Monday, May 03, 2010

Sign of the times - pharmacies provide free diabetic medications

Ever hear of a "loss leader"?

A loss leader is an item a store sells at a loss to draw people into the store. The premise is that by leading them into the store, the loss will be more than made up by spending elsewhere.

Milk's a pretty common loss leader for pharmacies where it's often sold cheaper than in supermarkets. Of course most everything else in pharmacies is marked up through the roof, but still, that milk is cheap and so often that's where I'll go to get it.

Milk's a good loss leader because most households buy it, it has an expiry date so people won't stockpile it, and you can place it in the back corner of the store so people need to walk through other aisles to find it and in so doing be more likely to grab other, higher priced items.

Items that would make bad loss leaders? Things not enough people want or need as it simply wouldn't draw in enough business to recoup the losses.

So what does that say about Meijer's latest plan to give away free prescription diabetes medications?

Yup, Meijer's, with 191 stores across 5 American States has announced that Metformin, the most commonly prescribed diabetic medication, a drug that retails there for between $14 and $42 monthly, will be dispensed freely to those with prescriptions.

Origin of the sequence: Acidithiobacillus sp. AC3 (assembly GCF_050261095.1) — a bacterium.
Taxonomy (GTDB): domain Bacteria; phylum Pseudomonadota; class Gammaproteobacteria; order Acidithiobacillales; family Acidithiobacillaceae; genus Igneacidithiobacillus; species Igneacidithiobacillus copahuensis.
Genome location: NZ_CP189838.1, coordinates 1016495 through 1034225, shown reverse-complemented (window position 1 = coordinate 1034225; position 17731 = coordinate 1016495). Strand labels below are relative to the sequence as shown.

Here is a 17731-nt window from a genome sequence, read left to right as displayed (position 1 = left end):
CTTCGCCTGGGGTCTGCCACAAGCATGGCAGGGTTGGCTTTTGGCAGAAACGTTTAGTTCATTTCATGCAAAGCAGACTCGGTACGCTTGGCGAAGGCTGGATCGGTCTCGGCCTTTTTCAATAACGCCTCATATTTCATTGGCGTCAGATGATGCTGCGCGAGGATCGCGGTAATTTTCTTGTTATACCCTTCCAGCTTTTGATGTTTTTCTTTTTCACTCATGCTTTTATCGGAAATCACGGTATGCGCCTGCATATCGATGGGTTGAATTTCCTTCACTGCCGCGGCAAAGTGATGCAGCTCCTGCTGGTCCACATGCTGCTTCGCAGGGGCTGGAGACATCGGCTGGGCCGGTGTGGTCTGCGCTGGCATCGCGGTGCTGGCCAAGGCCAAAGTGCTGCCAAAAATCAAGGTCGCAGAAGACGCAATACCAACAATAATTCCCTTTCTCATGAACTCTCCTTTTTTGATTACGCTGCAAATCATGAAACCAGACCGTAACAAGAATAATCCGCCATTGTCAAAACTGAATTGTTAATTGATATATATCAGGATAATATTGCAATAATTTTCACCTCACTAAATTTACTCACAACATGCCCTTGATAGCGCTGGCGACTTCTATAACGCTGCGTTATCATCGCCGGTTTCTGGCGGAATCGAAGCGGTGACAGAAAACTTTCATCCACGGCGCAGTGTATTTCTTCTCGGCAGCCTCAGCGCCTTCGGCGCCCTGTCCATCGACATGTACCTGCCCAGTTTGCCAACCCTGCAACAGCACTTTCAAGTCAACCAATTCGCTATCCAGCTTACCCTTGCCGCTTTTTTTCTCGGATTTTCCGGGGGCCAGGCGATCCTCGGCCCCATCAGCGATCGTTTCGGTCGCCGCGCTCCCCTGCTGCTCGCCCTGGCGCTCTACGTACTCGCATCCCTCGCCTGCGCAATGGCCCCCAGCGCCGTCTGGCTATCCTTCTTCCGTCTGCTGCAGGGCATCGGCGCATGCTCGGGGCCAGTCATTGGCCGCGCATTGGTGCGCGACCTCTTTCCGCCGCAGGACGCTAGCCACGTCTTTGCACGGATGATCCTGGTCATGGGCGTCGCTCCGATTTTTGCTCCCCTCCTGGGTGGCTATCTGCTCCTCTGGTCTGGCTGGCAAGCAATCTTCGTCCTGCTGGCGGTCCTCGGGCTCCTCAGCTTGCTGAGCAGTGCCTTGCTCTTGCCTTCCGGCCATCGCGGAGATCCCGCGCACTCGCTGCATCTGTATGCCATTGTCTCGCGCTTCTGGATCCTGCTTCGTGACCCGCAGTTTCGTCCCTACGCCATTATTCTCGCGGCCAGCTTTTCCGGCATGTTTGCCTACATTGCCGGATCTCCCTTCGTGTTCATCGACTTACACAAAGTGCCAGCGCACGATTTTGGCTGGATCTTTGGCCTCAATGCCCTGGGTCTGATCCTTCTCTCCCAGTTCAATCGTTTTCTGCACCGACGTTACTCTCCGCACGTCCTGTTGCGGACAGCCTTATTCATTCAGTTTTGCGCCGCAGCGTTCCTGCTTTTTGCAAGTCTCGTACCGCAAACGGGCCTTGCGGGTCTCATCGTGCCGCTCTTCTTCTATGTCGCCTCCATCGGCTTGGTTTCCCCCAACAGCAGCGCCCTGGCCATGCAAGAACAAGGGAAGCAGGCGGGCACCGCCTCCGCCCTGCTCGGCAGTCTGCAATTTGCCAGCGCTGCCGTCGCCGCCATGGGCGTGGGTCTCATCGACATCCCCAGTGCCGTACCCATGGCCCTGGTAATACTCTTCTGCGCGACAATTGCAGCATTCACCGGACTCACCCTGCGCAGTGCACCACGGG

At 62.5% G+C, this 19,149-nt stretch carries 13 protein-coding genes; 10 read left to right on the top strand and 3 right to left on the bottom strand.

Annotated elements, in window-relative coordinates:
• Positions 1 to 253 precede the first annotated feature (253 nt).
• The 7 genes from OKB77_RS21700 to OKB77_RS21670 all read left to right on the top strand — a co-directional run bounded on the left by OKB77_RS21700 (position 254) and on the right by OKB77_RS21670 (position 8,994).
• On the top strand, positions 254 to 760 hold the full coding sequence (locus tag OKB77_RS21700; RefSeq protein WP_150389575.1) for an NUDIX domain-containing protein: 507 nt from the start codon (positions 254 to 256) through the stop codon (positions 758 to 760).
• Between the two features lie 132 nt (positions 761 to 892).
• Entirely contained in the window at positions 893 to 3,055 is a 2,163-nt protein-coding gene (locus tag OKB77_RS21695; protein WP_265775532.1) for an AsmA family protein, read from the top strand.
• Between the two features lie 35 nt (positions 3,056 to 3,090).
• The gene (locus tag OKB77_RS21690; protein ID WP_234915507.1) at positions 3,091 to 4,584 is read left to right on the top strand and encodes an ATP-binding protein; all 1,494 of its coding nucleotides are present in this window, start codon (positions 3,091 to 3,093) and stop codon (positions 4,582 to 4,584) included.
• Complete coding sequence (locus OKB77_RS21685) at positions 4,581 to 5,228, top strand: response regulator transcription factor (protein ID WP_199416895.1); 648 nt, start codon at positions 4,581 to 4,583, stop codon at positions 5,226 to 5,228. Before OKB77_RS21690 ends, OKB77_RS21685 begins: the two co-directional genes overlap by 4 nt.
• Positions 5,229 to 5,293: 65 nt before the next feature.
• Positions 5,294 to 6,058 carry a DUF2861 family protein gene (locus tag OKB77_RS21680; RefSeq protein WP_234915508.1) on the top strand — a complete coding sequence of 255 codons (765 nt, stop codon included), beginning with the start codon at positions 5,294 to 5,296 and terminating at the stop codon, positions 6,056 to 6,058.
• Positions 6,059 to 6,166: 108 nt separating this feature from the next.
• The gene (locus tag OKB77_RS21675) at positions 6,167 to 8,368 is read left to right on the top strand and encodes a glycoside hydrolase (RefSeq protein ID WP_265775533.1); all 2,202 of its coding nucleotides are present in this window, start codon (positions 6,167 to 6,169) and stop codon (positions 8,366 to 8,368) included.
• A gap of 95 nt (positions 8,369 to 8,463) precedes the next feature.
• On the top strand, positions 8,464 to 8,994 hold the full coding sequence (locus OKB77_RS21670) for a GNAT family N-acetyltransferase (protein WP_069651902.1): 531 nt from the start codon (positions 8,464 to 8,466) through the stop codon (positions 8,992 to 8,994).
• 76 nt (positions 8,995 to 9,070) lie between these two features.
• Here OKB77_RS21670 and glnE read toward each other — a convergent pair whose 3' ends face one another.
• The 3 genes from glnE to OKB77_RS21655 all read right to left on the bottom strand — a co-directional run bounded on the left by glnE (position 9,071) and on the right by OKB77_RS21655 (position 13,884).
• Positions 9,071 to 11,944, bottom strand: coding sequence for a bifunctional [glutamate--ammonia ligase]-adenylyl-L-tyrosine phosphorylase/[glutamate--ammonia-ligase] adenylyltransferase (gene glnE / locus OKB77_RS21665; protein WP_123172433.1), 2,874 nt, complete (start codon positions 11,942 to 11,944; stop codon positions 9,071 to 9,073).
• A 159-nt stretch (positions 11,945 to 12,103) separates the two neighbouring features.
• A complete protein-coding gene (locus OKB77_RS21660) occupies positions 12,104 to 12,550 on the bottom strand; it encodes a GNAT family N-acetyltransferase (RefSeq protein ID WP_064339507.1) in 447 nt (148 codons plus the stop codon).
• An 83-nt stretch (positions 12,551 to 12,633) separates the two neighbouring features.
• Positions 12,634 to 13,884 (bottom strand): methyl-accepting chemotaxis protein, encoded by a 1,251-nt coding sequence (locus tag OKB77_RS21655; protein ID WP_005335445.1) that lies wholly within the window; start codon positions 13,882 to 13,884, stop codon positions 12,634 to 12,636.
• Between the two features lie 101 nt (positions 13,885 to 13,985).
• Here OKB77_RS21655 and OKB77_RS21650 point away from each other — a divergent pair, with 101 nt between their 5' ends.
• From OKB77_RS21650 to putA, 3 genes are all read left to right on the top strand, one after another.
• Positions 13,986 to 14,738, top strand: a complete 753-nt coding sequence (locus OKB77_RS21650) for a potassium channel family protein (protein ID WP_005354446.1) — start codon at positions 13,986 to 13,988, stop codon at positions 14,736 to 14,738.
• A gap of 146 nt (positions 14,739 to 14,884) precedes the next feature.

The medical community there is thrilled, and so too I'm sure are uninsured patients.

Me? I don't find it as thrilling. Sure it's wonderful that low income folks will no longer have an issue affording their medication but what does it say about the state of the nation that diabetes medications can be successful loss leaders, and not just at discounted prices but at 100% markdowns?

It says that type 2 diabetes, weight-related diabetes, is now so prevalent that actually giving away the medication for free is a cost effective strategy for improving store sales.

Given the exponential rise in the risk of obesity with rising weight, diabetes rates are set to soar with some predictions suggesting rates are set to more than double by 2050.

That's a lot of free Metformin.